There was a time when a fair number of people in America did have to worry about how they were going to fill their gullet each day. Today, that is for the most part no longer the case. To paraphrase something I heard not long ago from an unknown source, ours is the first society where the rich are thin and the poor are fat. Obesity is a far more prevalent problem for our children then hunger.
But we still will hear the occasional alarm raised over the problem of millions of Americans going hungry. That is large part due to the way that we have redefined the problem as James Bovard explains in today’s Wall Street Journal. How the Feds Distort Their 'Food Insecurity' Numbers:
On Wednesday the Agriculture Department released the results of its annual Household Food Security in the United States survey for 2013. According to the USDA survey, 14.3% of U.S. households—some 49 million Americans—were "food insecure at least some time during the year in 2013." The decrease from 14.5% of households in 2012 was "not statistically significant." Yet if the past is any guide, the survey will be wrongfully invoked by politicians and pundits as proof of a national hunger crisis.
Is being "food insecure" the same as going hungry? Not necessarily. The USDA defines a "food insecure" household in the U.S. as one that is "uncertain of having, or unable to acquire, enough food to meet the needs of all their members because they had insufficient money or other resources for food" at times during the year. The USDA notes: "For most food-insecure households, the inadequacies were in the form of reduced quality and variety rather than insufficient quantity."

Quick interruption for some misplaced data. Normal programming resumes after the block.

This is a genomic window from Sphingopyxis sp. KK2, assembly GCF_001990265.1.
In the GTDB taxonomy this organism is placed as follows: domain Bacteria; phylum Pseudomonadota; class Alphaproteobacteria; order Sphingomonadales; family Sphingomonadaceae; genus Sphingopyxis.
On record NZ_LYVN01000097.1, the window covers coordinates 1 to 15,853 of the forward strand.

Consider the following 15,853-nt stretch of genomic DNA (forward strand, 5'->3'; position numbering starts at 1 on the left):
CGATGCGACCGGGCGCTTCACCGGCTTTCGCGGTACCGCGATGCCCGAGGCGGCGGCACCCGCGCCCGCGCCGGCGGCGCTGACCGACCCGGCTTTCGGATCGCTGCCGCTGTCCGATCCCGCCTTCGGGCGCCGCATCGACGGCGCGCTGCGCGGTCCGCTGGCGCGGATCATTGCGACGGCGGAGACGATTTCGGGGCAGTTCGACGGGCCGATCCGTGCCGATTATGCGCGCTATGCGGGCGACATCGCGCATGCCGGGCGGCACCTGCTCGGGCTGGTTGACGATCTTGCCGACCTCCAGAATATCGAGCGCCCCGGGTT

The National Academy of Sciences urged the USDA in 2006 to explicitly state that its food-security survey results are not an estimate of nationwide hunger. The USDA responded by dropping any mention of "hunger" in the survey's response categories. Nevertheless, the survey's results continue to be pervasive.
Sure, it would great if all Americans could always secure the quality and variety of food they wanted. But just because they cannot it does not mean that they are going hungry.
Though the food-security survey results are often touted as evidence of widespread hunger, another USDA survey debunked that conclusion. The agency's Agricultural Research Service conducts periodic surveys of "What We Eat in America." The most recent survey (2009-10) revealed that children ages 2 to 11 in households with less than $25,000 in annual income consume significantly more calories than children in households with incomes above $75,000.
Bovard notes that this does not mean that hunger isn’t a problem for some people in America. But by conflating “food-insecurity” with hunger we don’t present a clear picture of the extent of the problem and don’t get any closer to solving it for those truly in need.